The novice led me through a labyrinth of outdoor alleyways to the communal toilet. There was no electric light and in addition to being ice-cold, the night was pitch dark. The toilet was just a hole in the ground, overflowing with human waste. There wasn't even a privacy screen or anything, so everyone could see you poop.

We returned to the room where the monk and novice shared their hot water with me. I would learn later that hot water was a rare commodity. The novice would carry a single, one-liter thermos jug to the kitchen every morning at 5:30 AM and fill it with boiling water. That was the hot water ration for the two of them for the day.

I put on thermals, sweats, thick woolen socks, and my Navy watch cap. I crawled into bed and wrapped up in the blankets they had given me.

"Tomorrow you will have your head shaved. Then we will begin," said the monk.

The story continues.

Antonio's book, The Monk from Brooklyn, is available at barnesandnoble.com

Contact the author at: Antonio_graceffo@hotmail.com


Writer Bio, Antonio Graceffo, BA, Dip Lic, AAMS, CMFC, CTC, RFC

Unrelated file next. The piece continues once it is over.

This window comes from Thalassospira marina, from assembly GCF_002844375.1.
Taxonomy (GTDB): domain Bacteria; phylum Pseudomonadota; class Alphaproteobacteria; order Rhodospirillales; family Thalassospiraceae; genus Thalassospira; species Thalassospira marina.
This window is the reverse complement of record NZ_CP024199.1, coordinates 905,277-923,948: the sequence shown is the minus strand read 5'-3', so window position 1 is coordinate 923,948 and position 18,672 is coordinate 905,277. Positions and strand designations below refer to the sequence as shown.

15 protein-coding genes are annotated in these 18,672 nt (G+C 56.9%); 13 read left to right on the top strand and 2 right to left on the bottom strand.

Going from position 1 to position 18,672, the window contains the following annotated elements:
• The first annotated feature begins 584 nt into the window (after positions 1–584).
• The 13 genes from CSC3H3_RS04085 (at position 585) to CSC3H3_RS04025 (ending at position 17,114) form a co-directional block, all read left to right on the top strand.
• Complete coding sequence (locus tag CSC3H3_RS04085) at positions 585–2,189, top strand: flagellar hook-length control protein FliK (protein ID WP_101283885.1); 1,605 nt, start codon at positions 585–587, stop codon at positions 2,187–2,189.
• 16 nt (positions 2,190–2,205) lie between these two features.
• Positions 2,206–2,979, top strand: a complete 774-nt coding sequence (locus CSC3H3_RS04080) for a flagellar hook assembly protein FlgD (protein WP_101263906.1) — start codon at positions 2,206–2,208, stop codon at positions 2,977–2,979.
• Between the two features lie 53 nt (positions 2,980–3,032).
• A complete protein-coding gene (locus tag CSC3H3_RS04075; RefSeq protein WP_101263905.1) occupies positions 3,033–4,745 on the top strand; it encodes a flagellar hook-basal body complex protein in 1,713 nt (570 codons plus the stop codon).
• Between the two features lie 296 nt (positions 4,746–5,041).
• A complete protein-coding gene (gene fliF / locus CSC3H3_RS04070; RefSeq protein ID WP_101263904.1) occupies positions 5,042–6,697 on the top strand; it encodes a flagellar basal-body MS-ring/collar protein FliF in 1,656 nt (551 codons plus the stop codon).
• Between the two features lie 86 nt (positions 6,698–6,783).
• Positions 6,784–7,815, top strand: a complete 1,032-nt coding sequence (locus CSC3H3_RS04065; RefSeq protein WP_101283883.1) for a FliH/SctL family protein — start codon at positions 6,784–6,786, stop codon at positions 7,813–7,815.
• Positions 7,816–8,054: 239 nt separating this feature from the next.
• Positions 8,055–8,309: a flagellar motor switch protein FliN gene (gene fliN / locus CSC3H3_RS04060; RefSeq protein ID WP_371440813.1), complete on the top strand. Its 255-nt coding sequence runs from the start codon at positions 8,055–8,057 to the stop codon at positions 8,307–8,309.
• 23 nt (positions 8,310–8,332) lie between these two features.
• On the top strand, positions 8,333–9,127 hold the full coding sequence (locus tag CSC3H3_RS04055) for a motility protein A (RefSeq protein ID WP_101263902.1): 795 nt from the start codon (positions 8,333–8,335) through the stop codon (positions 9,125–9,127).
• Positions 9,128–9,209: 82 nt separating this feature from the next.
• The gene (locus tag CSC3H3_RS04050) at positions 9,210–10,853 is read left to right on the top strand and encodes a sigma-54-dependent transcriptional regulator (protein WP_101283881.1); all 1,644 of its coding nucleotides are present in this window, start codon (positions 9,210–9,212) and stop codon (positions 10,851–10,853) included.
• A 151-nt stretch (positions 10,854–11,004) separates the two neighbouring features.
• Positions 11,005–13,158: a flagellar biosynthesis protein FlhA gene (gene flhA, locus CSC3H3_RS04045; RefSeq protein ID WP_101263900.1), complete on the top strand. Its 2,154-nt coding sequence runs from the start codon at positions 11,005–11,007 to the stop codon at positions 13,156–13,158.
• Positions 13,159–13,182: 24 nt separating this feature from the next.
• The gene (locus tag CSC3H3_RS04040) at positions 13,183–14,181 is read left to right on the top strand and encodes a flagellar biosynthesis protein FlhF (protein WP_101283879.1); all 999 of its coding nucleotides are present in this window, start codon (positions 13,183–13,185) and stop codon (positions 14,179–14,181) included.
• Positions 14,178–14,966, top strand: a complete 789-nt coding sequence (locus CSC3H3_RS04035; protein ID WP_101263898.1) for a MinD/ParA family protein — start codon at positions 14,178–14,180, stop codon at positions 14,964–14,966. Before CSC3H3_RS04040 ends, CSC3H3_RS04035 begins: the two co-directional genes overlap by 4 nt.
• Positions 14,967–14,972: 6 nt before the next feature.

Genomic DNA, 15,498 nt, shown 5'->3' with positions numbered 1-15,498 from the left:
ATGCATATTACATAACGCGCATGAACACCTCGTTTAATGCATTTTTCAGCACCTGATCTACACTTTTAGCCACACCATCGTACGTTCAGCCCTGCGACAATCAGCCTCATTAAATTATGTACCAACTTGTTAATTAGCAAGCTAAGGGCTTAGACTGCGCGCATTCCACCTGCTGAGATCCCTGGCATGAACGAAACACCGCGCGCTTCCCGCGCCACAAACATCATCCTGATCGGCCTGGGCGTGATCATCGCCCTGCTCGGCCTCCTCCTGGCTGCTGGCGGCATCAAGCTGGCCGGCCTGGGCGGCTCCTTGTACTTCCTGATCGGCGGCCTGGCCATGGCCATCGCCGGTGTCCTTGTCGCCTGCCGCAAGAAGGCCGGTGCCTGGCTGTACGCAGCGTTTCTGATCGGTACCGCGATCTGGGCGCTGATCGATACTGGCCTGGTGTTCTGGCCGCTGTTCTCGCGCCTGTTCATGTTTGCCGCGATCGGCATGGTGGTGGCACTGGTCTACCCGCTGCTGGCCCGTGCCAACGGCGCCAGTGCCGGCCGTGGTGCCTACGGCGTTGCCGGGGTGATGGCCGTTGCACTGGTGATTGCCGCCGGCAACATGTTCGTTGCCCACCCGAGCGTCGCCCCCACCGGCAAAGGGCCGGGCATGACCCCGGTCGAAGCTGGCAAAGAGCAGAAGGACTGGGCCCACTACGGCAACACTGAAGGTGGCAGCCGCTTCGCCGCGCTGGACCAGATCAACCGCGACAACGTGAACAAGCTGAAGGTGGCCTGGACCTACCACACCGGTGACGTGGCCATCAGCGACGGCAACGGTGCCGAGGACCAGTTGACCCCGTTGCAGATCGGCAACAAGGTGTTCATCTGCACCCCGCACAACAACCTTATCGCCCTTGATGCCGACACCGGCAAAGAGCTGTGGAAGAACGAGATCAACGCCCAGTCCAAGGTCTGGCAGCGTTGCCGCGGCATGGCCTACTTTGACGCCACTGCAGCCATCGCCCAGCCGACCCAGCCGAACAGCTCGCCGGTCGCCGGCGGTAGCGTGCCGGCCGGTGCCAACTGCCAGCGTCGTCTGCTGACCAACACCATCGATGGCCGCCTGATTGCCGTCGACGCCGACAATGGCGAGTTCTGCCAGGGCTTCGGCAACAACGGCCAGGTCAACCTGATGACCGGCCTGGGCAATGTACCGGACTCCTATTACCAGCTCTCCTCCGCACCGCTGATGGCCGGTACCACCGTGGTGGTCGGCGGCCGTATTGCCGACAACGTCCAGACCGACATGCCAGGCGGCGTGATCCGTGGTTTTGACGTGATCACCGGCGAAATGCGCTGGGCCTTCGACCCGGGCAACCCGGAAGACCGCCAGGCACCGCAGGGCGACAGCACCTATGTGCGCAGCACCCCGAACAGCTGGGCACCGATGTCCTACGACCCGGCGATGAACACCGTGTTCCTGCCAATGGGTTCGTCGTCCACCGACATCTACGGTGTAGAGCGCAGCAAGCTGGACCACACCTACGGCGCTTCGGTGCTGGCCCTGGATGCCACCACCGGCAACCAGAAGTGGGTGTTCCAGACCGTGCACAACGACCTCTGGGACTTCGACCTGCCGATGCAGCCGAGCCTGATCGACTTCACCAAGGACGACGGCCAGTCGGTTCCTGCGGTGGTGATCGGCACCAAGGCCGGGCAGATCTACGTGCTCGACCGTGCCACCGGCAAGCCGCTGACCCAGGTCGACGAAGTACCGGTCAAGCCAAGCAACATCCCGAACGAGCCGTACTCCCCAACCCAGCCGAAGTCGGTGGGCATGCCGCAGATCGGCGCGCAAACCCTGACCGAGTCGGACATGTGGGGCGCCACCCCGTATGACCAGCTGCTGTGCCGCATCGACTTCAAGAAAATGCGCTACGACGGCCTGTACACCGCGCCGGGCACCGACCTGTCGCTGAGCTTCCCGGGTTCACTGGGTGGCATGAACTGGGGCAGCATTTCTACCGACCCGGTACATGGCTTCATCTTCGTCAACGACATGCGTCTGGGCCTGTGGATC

Originally from New York City, Antonio spent much of his childhood in the Appalachian Mountains of Tennessee. He spent seven years in the United States Military, in both the Army NG and the US Merchant Marines. Antonio is fluent in German, Spanish, Italian, and Mandarin Chinese. He holds diplomas from Tennessee State University, University of Mainz, Germany, Trinity College, England, Heriot Watt University, Scotland, Universidad Latina, Costa Rica, as well as advanced degrees in business and Taxation from various universities in the United States. Antonio has studied and competed in martial arts and boxing for over twenty-five years, and has studied at the Shaolin Temple, in Mainland China. He works as a full time adventurer and writer, and currently lives in Taiwan.